What I’d really love is for folks to understand the colonial nature of that, and understand how Indigenous ideas keep getting co-opted. I’d ask folks to be very skeptical of any land organization led exclusively by white folks, and instead support BIPOC-led organizations, give them money, use social media networks to lift them up. When the media amplifies the work of only white folks in this space, consider who is not at the table and elevate those who have been doing amazing work for decades, but have been undervalued.

Folks can also start investigating and connecting with land trusts in their area, and start to generally think about these collective forms of government and oversight for land. Those examples can hopefully encourage others to abandon the ways we’ve made traditional life milestones out of the commodification of land: buying a house, letting it appreciate in value, selling it for more.

But honestly, the first most important thing white folks can do is just stop causing harm.

AM: As you all continue developing Shelterwood, what is a question about your work that you are still sitting with?

SXO: I’ve reflected recently about what it looks like to take the essence of what we created, and access that in a city. What would Shelterwood look like being in a city? The essence of what we’re building needs to be available to some extent in any neighborhood, and parcel of land. We need to hold that people are going to live in cities, and you need to make something for them too.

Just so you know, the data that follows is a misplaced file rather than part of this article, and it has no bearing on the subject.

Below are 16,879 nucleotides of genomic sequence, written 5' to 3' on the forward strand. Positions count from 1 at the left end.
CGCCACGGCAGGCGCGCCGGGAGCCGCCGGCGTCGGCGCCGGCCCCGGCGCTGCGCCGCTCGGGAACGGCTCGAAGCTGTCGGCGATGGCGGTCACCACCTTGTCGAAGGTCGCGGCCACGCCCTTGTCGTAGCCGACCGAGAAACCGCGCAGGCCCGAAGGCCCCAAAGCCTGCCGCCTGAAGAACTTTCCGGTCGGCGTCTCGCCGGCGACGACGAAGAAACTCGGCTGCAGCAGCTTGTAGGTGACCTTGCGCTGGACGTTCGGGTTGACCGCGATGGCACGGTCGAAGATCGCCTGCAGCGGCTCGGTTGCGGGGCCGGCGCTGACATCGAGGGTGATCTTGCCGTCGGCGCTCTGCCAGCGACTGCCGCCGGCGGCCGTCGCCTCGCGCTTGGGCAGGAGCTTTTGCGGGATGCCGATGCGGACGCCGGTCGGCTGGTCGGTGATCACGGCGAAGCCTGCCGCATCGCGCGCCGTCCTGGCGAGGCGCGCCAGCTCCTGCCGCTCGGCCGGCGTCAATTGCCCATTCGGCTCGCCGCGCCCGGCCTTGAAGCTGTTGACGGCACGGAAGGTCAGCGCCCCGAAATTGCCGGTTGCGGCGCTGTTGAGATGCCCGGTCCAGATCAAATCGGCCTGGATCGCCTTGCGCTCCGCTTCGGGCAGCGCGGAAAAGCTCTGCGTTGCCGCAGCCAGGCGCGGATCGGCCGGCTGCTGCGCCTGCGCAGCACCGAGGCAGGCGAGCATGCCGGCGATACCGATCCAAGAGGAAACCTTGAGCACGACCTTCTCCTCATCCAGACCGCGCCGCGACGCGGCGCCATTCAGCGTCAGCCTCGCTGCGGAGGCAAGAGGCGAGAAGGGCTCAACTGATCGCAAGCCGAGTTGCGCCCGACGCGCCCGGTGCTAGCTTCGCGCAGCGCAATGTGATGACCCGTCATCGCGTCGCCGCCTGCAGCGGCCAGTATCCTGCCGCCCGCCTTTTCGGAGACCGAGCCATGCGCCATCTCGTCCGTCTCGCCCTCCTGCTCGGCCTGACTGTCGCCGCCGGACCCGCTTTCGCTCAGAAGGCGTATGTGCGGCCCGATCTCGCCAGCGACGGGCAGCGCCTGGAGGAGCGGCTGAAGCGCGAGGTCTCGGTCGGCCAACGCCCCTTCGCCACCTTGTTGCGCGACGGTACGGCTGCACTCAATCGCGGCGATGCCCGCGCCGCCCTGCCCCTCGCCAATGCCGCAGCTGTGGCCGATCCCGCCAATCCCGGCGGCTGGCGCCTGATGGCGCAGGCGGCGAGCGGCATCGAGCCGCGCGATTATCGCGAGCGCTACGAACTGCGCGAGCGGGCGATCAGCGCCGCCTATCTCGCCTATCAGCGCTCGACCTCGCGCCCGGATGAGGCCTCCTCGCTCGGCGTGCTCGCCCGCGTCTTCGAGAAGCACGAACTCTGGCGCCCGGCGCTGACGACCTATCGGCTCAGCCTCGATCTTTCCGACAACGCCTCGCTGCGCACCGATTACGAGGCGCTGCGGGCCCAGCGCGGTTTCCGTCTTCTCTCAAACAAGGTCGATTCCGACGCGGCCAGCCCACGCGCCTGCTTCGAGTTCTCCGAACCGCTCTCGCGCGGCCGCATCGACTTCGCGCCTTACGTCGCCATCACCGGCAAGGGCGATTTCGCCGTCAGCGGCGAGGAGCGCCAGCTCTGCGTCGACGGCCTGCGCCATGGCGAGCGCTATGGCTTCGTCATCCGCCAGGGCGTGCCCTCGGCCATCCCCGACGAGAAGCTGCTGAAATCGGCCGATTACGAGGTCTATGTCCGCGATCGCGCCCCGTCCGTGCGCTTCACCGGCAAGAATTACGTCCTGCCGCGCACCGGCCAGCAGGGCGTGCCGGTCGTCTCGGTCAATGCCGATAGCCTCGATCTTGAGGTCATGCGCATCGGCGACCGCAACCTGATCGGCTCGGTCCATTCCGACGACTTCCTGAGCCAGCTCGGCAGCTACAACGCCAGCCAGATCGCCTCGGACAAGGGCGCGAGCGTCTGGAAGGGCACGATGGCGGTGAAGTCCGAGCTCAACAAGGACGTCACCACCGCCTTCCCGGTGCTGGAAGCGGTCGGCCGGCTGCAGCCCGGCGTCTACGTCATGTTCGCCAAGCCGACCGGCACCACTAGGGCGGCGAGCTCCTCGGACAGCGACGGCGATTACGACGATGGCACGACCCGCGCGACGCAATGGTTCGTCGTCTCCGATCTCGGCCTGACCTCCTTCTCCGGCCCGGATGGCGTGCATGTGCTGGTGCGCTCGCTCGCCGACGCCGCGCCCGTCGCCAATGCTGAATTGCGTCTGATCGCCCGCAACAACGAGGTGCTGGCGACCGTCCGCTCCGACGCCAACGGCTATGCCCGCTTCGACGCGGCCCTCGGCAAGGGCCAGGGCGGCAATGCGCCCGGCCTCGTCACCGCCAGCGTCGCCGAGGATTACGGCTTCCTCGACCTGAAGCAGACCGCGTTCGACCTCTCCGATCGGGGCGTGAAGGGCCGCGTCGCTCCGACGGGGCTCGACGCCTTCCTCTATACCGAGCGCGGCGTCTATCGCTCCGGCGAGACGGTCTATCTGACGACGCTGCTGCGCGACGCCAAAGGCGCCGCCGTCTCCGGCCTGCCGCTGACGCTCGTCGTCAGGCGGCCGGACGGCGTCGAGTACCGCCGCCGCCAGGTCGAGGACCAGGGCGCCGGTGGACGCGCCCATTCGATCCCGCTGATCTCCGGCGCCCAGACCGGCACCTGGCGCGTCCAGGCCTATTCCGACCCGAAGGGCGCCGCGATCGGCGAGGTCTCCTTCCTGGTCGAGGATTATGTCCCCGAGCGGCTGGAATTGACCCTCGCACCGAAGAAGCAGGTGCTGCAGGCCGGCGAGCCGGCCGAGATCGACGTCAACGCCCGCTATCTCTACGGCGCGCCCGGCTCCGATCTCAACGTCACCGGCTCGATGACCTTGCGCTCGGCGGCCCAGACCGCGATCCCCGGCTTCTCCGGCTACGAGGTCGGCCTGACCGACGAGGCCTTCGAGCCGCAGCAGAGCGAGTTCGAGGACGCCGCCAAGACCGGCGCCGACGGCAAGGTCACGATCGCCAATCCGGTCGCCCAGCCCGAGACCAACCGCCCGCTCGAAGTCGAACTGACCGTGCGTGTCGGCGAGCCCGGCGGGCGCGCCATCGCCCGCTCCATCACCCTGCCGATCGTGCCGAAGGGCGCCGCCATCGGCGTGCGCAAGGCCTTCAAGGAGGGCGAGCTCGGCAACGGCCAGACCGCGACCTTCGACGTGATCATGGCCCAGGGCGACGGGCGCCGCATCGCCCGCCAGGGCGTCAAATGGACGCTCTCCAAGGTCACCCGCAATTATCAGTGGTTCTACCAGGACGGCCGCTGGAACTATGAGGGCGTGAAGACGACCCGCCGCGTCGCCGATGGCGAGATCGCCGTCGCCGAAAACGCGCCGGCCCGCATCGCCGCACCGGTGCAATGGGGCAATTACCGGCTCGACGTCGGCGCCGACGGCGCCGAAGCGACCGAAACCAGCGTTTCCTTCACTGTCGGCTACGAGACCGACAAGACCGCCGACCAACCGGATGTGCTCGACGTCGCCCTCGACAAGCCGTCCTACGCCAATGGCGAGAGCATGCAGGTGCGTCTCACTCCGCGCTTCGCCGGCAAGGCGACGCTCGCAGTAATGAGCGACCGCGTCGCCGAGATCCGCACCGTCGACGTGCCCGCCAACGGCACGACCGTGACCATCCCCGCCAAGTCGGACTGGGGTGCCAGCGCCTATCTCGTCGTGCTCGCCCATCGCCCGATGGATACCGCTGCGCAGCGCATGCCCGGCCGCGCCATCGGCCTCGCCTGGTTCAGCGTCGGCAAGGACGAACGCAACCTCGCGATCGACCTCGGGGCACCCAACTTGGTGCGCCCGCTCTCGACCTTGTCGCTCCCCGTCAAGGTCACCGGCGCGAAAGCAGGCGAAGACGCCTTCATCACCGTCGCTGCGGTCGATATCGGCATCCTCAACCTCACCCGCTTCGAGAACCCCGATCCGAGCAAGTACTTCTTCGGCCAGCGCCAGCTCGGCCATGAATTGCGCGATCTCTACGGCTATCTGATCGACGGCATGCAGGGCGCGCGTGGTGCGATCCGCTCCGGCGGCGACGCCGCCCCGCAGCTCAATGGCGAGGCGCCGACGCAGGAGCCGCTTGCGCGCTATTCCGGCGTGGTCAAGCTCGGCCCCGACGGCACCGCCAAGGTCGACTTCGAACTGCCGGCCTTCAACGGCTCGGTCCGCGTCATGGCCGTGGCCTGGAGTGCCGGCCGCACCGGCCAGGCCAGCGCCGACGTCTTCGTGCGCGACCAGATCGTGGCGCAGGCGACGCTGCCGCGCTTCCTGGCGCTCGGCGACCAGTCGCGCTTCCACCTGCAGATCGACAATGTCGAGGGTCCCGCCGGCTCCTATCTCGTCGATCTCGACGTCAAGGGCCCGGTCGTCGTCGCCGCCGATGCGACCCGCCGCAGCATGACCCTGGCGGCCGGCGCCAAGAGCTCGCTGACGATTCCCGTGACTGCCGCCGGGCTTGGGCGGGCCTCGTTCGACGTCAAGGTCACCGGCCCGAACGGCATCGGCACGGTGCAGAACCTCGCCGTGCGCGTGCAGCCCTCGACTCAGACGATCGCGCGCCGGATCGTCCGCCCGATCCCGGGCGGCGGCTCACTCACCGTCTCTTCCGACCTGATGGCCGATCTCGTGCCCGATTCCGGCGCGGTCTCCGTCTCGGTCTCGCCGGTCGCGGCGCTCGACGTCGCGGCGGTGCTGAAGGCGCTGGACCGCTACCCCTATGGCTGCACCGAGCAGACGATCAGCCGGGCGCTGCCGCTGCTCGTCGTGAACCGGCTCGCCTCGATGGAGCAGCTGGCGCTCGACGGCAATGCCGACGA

I’ve always been a believer of spectrum, expansion, and circle. So I’m thinking about: how do I get someone to see a house and apartment to be just as sacred as a tree? Because in the end, it’s just a reconfiguration from the structure itself to its materials, to what it provides for people and animals.

We want to cultivate the mindfulness to connect with land in these deep impactful ways. To get folks to listen: “Don’t forget about us, we’re still land too, it just looks different.”


Shelterwood is actively fundraising to purchase and restore their community forest and retreat center in Northern California. To learn more about Shelterwood Collective and donate/contribute, you can visit their website: https://www.shelterwoodcollect...

We want to acknowledge and thank the past, present, and future generations of all Native Nations and Indigenous Peoples whose ancestral lands we travel, explore, and play on. Always practice Leave No Trace ethics on your adventures and follow local regulations. Please explore responsibly!